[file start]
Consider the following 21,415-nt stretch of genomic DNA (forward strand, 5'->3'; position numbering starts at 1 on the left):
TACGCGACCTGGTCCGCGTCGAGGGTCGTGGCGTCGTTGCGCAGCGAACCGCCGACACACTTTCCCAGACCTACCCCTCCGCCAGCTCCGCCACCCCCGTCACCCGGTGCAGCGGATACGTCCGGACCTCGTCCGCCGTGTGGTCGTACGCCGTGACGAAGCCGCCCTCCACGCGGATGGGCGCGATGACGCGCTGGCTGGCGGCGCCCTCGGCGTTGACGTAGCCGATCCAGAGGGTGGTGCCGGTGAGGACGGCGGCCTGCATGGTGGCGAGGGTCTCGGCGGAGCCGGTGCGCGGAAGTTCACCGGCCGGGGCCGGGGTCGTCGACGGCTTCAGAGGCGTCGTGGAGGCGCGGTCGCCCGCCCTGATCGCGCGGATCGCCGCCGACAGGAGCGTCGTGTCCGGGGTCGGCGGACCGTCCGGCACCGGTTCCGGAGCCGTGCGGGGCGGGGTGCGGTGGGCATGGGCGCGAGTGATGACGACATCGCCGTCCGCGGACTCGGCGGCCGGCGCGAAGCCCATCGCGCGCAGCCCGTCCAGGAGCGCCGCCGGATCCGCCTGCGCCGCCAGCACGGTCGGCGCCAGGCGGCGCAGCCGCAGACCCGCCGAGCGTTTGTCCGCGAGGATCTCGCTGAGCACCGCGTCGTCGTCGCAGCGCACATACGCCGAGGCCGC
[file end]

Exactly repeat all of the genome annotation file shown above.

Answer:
Consider the following 21,415-nt stretch of genomic DNA (forward strand, 5'->3'; position numbering starts at 1 on the left):
TACGCGACCTGGTCCGCGTCGAGGGTCGTGGCGTCGTTGCGCAGCGAACCGCCGACACACTTTCCCAGACCTACCCCTCCGCCAGCTCCGCCACCCCCGTCACCCGGTGCAGCGGATACGTCCGGACCTCGTCCGCCGTGTGGTCGTACGCCGTGACGAAGCCGCCCTCCACGCGGATGGGCGCGATGACGCGCTGGCTGGCGGCGCCCTCGGCGTTGACGTAGCCGATCCAGAGGGTGGTGCCGGTGAGGACGGCGGCCTGCATGGTGGCGAGGGTCTCGGCGGAGCCGGTGCGCGGAAGTTCACCGGCCGGGGCCGGGGTCGTCGACGGCTTCAGAGGCGTCGTGGAGGCGCGGTCGCCCGCCCTGATCGCGCGGATCGCCGCCGACAGGAGCGTCGTGTCCGGGGTCGGCGGACCGTCCGGCACCGGTTCCGGAGCCGTGCGGGGCGGGGTGCGGTGGGCATGGGCGCGAGTGATGACGACATCGCCGTCCGCGGACTCGGCGGCCGGCGCGAAGCCCATCGCGCGCAGCCCGTCCAGGAGCGCCGCCGGATCCGCCTGCGCCGCCAGCACGGTCGGCGCCAGGCGGCGCAGCCGCAGACCCGCCGAGCGTTTGTCCGCGAGGATCTCGCTGAGCACCGCGTCGTCGTCGCAGCGCACATACGCCGAGGCCGC